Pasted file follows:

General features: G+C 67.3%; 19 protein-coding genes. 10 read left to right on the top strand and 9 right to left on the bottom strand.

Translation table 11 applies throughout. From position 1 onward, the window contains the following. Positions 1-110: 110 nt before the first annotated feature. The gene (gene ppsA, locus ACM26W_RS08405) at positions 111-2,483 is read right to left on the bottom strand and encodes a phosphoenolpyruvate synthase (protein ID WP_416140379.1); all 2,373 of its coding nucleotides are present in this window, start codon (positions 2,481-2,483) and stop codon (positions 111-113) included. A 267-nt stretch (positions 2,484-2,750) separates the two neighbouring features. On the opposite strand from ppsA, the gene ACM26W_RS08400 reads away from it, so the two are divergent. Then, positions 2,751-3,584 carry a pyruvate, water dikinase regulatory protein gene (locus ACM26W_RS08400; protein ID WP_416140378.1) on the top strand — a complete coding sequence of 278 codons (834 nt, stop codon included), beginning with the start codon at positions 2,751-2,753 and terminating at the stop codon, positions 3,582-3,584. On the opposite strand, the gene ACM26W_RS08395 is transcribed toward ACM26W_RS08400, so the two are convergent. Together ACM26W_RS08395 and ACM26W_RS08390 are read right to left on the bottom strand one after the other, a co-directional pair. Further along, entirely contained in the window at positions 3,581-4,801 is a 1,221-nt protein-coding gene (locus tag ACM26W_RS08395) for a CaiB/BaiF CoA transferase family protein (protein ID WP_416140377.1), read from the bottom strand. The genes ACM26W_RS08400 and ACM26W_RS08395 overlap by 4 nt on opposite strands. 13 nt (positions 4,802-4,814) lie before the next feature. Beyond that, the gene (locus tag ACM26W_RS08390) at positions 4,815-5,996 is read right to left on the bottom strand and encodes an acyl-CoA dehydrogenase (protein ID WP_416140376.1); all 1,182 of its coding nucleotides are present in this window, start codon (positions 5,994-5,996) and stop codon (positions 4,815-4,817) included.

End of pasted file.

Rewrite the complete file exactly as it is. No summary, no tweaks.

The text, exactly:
General features: G+C 67.3%; 19 protein-coding genes. 10 read left to right on the top strand and 9 right to left on the bottom strand.

Translation table 11 applies throughout. From position 1 onward, the window contains the following. Positions 1-110: 110 nt before the first annotated feature. The gene (gene ppsA, locus ACM26W_RS08405) at positions 111-2,483 is read right to left on the bottom strand and encodes a phosphoenolpyruvate synthase (protein ID WP_416140379.1); all 2,373 of its coding nucleotides are present in this window, start codon (positions 2,481-2,483) and stop codon (positions 111-113) included. A 267-nt stretch (positions 2,484-2,750) separates the two neighbouring features. On the opposite strand from ppsA, the gene ACM26W_RS08400 reads away from it, so the two are divergent. Then, positions 2,751-3,584 carry a pyruvate, water dikinase regulatory protein gene (locus ACM26W_RS08400; protein ID WP_416140378.1) on the top strand — a complete coding sequence of 278 codons (834 nt, stop codon included), beginning with the start codon at positions 2,751-2,753 and terminating at the stop codon, positions 3,582-3,584. On the opposite strand, the gene ACM26W_RS08395 is transcribed toward ACM26W_RS08400, so the two are convergent. Together ACM26W_RS08395 and ACM26W_RS08390 are read right to left on the bottom strand one after the other, a co-directional pair. Further along, entirely contained in the window at positions 3,581-4,801 is a 1,221-nt protein-coding gene (locus tag ACM26W_RS08395) for a CaiB/BaiF CoA transferase family protein (protein ID WP_416140377.1), read from the bottom strand. The genes ACM26W_RS08400 and ACM26W_RS08395 overlap by 4 nt on opposite strands. 13 nt (positions 4,802-4,814) lie before the next feature. Beyond that, the gene (locus tag ACM26W_RS08390) at positions 4,815-5,996 is read right to left on the bottom strand and encodes an acyl-CoA dehydrogenase (protein ID WP_416140376.1); all 1,182 of its coding nucleotides are present in this window, start codon (positions 5,994-5,996) and stop codon (positions 4,815-4,817) included.